Rule Number 18 of The Southbridge Town Council Rules and Regulations states:
“All rules of procedure not considered herein shall be governed by ‘Roberts Rules of Parliamentary Procedure’.”
It has recently been brought to my attention that on a number of occasions meetings of various subcommittees have been held where there was not a quorum of the subcommittee membership in attendance. In order to resolve this problem the council chair or vice-chair has been called upon to meet quorum requirements in their status as ex-officio members of all subcommittees as provided for in Town Council rule #4:“Each Councilor shall be assigned equally to subcommittees except for the Chairman and Vice-Chairman, who shall be ex-officio members of all subcommittees, and shall be able to participate and to vote.”
The problem with this is that under Roberts Rules of Order, which according to the council’s own rule number 18 is the governing authority, ex-officio members of committees can indeed participate and vote. However, in the case of the Chairman (referred to in Roberts Rules as the president) and by extension, given office and status as defined under rule 4, the vice-chairman, cannot be counted toward the presence of a quorum:
“As an ex-officio member of a committee, the president has the same rights as other committee members, but is not obligated to attend meetings of the committee and is not counted in determining the number required for a quorum or whether a quorum is present.” (Robert’s Rules Of Order Newly Revised, 10th edition, page 440)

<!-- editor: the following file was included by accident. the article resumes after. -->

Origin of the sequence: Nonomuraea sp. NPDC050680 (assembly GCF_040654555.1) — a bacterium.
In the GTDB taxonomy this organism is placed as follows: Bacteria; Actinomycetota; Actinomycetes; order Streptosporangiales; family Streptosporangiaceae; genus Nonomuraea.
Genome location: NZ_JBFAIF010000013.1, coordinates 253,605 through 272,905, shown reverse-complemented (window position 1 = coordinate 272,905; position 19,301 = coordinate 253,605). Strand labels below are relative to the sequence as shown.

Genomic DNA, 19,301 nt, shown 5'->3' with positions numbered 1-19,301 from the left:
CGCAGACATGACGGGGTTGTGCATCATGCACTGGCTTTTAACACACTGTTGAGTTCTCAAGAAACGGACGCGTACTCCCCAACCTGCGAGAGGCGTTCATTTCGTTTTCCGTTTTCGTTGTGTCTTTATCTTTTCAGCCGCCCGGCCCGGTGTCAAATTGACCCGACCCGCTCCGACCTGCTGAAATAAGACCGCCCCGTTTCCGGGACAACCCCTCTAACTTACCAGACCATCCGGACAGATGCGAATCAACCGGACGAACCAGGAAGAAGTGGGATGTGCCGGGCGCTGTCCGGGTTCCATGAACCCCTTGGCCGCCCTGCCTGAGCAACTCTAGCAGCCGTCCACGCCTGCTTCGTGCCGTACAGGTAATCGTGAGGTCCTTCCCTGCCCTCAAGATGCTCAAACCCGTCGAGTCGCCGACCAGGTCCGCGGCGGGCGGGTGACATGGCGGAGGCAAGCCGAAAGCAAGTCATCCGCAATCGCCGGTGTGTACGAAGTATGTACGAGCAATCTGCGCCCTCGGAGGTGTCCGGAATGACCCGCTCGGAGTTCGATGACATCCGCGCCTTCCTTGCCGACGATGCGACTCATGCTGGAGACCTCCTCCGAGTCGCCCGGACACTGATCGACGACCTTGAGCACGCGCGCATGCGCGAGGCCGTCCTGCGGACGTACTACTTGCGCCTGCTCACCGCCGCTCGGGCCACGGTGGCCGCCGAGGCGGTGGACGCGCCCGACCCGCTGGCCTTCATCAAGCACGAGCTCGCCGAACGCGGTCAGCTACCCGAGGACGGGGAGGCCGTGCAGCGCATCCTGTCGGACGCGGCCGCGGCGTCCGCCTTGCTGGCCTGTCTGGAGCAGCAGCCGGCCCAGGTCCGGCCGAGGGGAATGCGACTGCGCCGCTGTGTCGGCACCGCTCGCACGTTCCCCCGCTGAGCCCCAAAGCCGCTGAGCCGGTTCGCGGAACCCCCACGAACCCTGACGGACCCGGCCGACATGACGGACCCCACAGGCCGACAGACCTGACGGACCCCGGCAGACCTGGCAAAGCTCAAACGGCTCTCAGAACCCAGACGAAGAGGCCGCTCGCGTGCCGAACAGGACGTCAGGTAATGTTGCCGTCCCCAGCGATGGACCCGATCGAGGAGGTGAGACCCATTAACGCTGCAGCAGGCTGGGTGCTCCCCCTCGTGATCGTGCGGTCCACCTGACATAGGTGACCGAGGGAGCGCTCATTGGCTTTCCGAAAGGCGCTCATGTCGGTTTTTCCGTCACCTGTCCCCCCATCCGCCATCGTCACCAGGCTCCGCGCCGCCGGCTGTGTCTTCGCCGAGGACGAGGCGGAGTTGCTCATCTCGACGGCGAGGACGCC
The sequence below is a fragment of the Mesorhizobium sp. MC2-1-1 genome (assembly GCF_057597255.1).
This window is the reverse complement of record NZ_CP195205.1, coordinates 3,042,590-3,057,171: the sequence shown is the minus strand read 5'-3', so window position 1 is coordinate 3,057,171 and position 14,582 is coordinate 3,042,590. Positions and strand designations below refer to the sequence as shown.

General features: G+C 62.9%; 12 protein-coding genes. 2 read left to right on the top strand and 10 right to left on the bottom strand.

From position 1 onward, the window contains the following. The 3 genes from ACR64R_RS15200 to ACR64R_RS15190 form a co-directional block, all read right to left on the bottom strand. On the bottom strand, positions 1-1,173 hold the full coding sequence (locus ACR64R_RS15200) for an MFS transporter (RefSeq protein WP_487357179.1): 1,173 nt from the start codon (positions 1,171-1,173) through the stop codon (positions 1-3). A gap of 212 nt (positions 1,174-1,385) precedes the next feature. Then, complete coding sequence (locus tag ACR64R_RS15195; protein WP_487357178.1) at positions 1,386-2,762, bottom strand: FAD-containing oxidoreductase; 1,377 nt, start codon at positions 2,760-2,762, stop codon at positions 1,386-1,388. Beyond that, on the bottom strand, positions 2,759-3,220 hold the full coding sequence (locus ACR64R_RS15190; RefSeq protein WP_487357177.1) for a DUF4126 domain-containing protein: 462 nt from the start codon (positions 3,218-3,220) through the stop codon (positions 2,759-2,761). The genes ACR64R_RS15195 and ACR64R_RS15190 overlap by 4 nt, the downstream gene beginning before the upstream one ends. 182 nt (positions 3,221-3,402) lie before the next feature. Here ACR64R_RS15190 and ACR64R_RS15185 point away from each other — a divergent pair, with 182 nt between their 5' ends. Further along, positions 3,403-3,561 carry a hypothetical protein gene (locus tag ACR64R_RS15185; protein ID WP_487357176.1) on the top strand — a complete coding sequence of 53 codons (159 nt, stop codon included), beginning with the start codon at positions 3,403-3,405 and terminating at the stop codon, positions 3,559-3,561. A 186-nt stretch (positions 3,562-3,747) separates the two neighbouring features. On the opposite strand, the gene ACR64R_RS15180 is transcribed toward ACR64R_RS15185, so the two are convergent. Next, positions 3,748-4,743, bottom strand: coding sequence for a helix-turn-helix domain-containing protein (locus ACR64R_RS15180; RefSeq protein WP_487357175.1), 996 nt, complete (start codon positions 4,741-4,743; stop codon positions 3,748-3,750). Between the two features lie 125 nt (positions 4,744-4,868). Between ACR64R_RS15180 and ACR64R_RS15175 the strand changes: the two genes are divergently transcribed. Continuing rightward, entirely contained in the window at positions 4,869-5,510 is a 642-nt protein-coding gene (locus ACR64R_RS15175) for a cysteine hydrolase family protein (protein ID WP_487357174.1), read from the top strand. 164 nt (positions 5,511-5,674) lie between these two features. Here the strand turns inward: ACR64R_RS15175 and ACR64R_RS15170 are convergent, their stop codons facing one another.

The consequences of this are obvious.
In all cases where a subcommittee meeting was held and a quorum was achieved only due to the presence of the chairman or vice-chairman acting in their ex-officio capacity, that meeting was invalid because no quorum was in fact present.
In addition, such meetings and all their proceedings and actions were violations of the state’s Open Meeting Law. Finally, if five or more council members were present and business was discussed then it was an illegal meeting of such councilors, a potential ethics violation, not protected under the rubric of a legitimate public meeting.
(NOTE: The explanatory notes to the Attorney General’s Open Meeting Law Complaint Form state: “The complaint must be filed with the public body within 30 days of the alleged violation, or if the alleged Open Meeting Law violation could not reasonably have been known at the time it occurred, then within 30 days of the date it should reasonably have been discovered. [emphasis addes])